Sanzaru

Our Pick: Godzaizer edges out Mandy’s 8 Theories of Sleep only by a tiny margin in this. There is a lot of thoughtful and meticulously crafted detail in Godzaizer. Not only are the robots well 'engineered', the authentic details of the old-school iron-grilled gate, the shop sign and the interior paraphernalia reflect a concerted effort to lend the film context through visual design. Mandy's 8 Theories however is also delightfully ingenious in the way its translates a child's imagination. Love the cardboard bus!

Best Sound
Bliss
Burger Burger
Sanzaru
The Hole

Our Pick: This is tough category where no one nominee stands out clearly from the rest. Will it be creative sound design in Burger Burger or sensitive sound-scaping or even 'mastering the art of silence' in The Hole? Or will it be the wistful touch of narration that reminisces bittersweet times? Our pick goes to Bliss for staying true to it aim to tell a simple honest story using the power of a genuine voice.

Best Editing
Sisters
Wild Dogs
Bliss
Existence
Sanzaru

Our Pick: Bliss, which interweaves the current with the past and cleverly uses the same actors in both enactments, allowing the audience to cross-reference and draw their own lessons about growing up and moving with the times. What the editing has done is to make this happen by blurring the lines where the past and present meet through interlaying narration about the past over the present day footages and vice versa, yet in a seamless fashion.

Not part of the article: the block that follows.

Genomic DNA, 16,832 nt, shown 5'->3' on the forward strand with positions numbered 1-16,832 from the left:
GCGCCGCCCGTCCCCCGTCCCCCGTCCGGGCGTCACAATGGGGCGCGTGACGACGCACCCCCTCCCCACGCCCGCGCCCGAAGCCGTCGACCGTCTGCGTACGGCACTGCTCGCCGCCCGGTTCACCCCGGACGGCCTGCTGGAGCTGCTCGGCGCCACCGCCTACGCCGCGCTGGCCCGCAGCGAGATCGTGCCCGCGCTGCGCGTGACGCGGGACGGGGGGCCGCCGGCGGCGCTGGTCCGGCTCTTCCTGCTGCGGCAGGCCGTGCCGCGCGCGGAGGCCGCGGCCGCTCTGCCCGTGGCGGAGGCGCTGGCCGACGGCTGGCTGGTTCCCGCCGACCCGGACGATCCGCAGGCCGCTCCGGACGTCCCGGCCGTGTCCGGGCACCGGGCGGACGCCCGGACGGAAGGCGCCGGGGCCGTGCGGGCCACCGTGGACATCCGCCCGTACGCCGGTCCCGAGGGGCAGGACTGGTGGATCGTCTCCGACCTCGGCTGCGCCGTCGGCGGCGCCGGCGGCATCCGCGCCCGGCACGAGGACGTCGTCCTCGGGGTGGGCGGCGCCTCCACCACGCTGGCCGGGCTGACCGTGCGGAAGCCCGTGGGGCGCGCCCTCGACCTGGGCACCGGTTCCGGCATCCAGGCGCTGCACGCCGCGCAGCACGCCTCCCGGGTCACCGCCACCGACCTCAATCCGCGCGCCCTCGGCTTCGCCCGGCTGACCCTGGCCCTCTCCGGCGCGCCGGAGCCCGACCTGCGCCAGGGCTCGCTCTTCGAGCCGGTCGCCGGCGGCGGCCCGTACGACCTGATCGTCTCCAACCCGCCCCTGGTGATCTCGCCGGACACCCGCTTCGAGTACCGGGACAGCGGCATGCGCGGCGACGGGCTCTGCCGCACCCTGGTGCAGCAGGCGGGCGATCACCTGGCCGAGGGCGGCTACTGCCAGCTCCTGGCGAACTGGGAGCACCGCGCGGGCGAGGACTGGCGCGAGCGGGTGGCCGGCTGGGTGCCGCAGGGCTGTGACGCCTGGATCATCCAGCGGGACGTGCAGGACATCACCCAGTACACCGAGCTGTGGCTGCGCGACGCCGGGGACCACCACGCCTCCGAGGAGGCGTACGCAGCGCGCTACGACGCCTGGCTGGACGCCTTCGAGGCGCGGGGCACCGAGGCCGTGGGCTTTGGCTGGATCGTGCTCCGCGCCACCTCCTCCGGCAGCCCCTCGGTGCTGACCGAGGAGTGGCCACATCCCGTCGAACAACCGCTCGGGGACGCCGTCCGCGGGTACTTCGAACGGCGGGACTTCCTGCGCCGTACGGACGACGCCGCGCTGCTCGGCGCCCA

Best Documentary
Peace Be Upon You
Wild Dogs
Existence
Unheard

Our Pick: Not an inspiring cohort of nominees but Existence packs in thoughtful content with the occasional clever play of soundbites. That's our pick.

Best Fiction
Sisters
Bliss
Thin Air
The Hole
Lighthouse

Our Pick: Lighthouse ticks all the boxes in terms of delivering a good story with credible acting and an immaculate and polished visual finishing to the film. It is difficult to point a finger at piece so well-conceived. But sometimes, its the imperfections in a film or an effortless and unintended transcendental moment that captures your heart that says this was not part of the filmmaker's plan but mimicks life in a undeniable way. This was what the largely silent and simple film The Hole gave us. So that's our pick.

Best Animation
Godzaizer
Libertas
A Cloudy Conundrum
Burger Burger
Tales of the Chugawagas

Our Pick: Godzaizer despite its resemblance to Steven Speilberg's Real Steel edges out the rest with its meticulous attempt to tell a story with a heart and lots of craft. While its storyline is predictable, the localisation of the sci-fi genre is novel.


Best Director
Godzaizer
Hentak Kaki
Bliss
The Hole
Lighthouse

Our Pick: A familiar theme done with a mature sensitivity is The Hole. Shijie, the director of The Hole masters the art of the unspoken reaction and, like his earlier film For Two, manages to ignite an organic kind interaction between his characters, who break into little moments of quiet spontaneity. And the camera lingers on enough for us not feel the director is 'getting on with the script'. Yet not long enough to make us feel deliberation. We love to see more works from Shijie!